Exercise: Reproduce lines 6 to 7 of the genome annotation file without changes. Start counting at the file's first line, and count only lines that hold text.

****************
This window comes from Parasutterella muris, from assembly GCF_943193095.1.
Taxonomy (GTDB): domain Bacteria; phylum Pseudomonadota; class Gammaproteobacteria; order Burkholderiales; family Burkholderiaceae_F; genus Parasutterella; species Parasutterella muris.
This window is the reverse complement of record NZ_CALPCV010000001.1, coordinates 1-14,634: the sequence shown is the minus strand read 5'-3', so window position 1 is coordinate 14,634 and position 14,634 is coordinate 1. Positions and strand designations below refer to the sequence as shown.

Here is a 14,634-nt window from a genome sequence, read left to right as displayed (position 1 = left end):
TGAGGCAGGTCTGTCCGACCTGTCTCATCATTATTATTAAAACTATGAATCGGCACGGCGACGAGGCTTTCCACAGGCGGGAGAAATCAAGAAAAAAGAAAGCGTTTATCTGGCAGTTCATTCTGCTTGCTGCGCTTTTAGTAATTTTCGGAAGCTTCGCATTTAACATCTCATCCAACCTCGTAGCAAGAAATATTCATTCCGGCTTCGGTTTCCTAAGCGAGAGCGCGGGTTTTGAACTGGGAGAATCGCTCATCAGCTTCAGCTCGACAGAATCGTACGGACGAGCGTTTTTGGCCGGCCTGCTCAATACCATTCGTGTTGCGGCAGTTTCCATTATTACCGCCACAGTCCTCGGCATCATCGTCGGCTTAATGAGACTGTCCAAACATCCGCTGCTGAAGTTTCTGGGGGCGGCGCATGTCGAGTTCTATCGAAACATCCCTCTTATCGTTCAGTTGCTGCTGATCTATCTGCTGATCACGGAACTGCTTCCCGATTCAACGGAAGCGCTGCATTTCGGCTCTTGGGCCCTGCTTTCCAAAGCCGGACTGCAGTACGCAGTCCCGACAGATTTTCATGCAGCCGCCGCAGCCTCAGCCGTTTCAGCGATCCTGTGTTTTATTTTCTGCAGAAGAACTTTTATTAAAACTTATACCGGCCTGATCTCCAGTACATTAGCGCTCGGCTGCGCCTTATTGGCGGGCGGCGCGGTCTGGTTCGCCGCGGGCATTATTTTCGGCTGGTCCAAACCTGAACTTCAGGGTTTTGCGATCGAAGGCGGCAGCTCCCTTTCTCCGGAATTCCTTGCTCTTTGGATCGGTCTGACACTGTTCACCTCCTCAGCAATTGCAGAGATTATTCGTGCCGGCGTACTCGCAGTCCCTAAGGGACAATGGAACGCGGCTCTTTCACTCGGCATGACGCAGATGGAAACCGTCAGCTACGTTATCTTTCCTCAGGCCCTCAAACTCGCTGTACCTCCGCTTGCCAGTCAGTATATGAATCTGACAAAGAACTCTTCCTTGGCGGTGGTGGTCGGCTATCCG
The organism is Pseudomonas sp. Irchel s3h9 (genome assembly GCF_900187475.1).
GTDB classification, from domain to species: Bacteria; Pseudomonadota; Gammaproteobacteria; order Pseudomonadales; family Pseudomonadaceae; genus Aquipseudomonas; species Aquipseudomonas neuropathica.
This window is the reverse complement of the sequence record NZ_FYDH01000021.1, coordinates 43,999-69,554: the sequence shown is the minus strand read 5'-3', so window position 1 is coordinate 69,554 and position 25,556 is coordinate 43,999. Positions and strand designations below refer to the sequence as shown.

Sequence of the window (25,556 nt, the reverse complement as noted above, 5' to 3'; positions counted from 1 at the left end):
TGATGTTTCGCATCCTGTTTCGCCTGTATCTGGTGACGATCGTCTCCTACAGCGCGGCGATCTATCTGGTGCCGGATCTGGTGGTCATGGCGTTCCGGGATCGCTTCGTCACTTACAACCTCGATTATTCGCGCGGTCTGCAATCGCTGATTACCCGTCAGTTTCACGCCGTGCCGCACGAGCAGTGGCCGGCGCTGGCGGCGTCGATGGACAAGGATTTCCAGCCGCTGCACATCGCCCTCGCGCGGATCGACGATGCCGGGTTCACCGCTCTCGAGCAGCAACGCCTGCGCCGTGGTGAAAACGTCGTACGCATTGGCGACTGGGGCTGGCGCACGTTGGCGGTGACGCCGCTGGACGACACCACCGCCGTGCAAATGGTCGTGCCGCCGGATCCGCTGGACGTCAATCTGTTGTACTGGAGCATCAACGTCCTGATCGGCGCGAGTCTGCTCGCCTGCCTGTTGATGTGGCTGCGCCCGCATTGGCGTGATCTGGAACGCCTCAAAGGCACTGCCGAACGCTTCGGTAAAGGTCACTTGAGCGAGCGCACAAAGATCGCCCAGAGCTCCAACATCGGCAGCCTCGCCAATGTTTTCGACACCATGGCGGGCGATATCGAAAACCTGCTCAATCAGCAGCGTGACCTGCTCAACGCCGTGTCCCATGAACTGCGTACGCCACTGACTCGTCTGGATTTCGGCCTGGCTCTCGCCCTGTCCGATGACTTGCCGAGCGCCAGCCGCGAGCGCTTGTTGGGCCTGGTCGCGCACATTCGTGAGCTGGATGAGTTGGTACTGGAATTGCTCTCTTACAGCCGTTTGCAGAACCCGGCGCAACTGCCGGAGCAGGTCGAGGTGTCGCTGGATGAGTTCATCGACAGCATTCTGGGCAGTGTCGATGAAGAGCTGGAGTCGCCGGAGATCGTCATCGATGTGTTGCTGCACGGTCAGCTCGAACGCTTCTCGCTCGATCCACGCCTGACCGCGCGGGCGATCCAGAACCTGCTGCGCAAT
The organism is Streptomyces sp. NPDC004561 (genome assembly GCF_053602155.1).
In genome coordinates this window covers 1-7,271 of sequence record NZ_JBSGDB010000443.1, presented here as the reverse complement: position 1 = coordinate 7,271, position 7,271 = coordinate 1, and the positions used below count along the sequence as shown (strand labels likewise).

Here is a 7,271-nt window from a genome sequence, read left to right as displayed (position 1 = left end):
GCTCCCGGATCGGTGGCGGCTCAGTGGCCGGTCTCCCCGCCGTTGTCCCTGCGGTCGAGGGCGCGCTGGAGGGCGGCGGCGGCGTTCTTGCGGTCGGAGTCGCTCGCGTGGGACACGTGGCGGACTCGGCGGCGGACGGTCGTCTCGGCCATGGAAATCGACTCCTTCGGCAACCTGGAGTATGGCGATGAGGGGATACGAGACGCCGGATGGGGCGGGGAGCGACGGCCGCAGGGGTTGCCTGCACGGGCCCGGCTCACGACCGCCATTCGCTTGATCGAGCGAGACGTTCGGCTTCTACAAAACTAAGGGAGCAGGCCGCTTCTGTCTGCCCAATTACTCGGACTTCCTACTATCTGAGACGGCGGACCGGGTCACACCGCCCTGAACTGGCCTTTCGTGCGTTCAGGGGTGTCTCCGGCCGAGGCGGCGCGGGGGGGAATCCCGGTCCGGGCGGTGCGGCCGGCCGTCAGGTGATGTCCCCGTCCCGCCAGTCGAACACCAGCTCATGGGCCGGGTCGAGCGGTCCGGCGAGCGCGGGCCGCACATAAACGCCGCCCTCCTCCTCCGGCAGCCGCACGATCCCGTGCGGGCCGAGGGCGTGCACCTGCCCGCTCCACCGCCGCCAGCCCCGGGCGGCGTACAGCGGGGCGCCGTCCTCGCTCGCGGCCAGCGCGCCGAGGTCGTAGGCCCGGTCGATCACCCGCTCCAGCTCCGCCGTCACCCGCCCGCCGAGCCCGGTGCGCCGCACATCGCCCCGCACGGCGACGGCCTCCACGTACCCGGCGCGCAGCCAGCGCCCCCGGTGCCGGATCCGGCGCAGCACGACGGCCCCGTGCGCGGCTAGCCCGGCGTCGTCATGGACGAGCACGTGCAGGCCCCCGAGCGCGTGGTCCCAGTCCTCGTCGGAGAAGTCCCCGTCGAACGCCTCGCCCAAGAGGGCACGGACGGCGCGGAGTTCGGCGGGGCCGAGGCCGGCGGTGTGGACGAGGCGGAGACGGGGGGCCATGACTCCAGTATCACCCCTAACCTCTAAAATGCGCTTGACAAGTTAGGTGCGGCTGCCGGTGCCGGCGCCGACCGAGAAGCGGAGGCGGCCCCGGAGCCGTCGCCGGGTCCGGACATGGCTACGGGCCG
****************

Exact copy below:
The organism is Pseudomonas sp. Irchel s3h9 (genome assembly GCF_900187475.1).
GTDB classification, from domain to species: Bacteria; Pseudomonadota; Gammaproteobacteria; order Pseudomonadales; family Pseudomonadaceae; genus Aquipseudomonas; species Aquipseudomonas neuropathica.